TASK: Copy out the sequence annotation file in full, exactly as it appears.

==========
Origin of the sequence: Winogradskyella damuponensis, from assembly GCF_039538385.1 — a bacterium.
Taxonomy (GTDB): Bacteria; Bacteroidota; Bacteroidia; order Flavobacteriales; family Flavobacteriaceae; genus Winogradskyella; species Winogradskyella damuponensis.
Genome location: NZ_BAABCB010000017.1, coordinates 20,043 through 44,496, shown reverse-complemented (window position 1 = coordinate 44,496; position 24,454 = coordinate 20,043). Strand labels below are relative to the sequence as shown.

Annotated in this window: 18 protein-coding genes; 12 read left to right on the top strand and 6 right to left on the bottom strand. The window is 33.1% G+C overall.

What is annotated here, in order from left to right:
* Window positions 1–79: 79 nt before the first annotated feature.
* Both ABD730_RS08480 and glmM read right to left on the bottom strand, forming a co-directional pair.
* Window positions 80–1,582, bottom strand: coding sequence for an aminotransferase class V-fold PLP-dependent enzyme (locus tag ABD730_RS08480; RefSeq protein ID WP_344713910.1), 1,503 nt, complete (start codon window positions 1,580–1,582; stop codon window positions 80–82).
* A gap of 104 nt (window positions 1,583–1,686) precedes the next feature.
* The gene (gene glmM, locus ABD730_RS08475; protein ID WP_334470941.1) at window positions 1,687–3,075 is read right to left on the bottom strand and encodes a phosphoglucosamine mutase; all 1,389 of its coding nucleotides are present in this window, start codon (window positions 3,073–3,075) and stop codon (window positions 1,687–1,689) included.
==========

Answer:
Origin of the sequence: Winogradskyella damuponensis, from assembly GCF_039538385.1 — a bacterium.
Taxonomy (GTDB): Bacteria; Bacteroidota; Bacteroidia; order Flavobacteriales; family Flavobacteriaceae; genus Winogradskyella; species Winogradskyella damuponensis.
Genome location: NZ_BAABCB010000017.1, coordinates 20,043 through 44,496, shown reverse-complemented (window position 1 = coordinate 44,496; position 24,454 = coordinate 20,043). Strand labels below are relative to the sequence as shown.

Annotated in this window: 18 protein-coding genes; 12 read left to right on the top strand and 6 right to left on the bottom strand. The window is 33.1% G+C overall.

What is annotated here, in order from left to right:
* Window positions 1–79: 79 nt before the first annotated feature.
* Both ABD730_RS08480 and glmM read right to left on the bottom strand, forming a co-directional pair.
* Window positions 80–1,582, bottom strand: coding sequence for an aminotransferase class V-fold PLP-dependent enzyme (locus tag ABD730_RS08480; RefSeq protein ID WP_344713910.1), 1,503 nt, complete (start codon window positions 1,580–1,582; stop codon window positions 80–82).
* A gap of 104 nt (window positions 1,583–1,686) precedes the next feature.
* The gene (gene glmM, locus ABD730_RS08475; protein ID WP_334470941.1) at window positions 1,687–3,075 is read right to left on the bottom strand and encodes a phosphoglucosamine mutase; all 1,389 of its coding nucleotides are present in this window, start codon (window positions 3,073–3,075) and stop codon (window positions 1,687–1,689) included.